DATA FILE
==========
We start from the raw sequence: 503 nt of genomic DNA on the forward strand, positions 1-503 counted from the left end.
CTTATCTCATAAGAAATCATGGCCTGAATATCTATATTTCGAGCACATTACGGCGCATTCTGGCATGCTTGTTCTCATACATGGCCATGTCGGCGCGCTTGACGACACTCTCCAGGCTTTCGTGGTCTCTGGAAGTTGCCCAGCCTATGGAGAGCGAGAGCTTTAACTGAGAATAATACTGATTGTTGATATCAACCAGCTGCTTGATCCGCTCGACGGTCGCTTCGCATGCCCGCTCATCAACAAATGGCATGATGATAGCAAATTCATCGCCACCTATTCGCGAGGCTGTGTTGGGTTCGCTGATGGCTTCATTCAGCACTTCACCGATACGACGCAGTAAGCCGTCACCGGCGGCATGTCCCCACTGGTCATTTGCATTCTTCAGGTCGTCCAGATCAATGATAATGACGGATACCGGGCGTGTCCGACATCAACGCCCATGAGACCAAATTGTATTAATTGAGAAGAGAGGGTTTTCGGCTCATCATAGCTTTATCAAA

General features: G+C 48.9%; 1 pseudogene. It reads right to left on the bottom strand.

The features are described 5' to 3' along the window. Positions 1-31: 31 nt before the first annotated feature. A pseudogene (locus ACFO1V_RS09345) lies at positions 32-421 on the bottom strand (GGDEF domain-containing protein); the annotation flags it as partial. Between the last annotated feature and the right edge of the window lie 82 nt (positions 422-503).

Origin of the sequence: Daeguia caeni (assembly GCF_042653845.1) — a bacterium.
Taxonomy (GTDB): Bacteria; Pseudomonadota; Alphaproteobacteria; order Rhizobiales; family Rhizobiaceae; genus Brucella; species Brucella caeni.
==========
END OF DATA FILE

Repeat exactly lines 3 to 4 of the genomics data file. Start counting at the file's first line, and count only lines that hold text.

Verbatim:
General features: G+C 48.9%; 1 pseudogene. It reads right to left on the bottom strand.

The features are described 5' to 3' along the window. Positions 1-31: 31 nt before the first annotated feature. A pseudogene (locus ACFO1V_RS09345) lies at positions 32-421 on the bottom strand (GGDEF domain-containing protein); the annotation flags it as partial. Between the last annotated feature and the right edge of the window lie 82 nt (positions 422-503).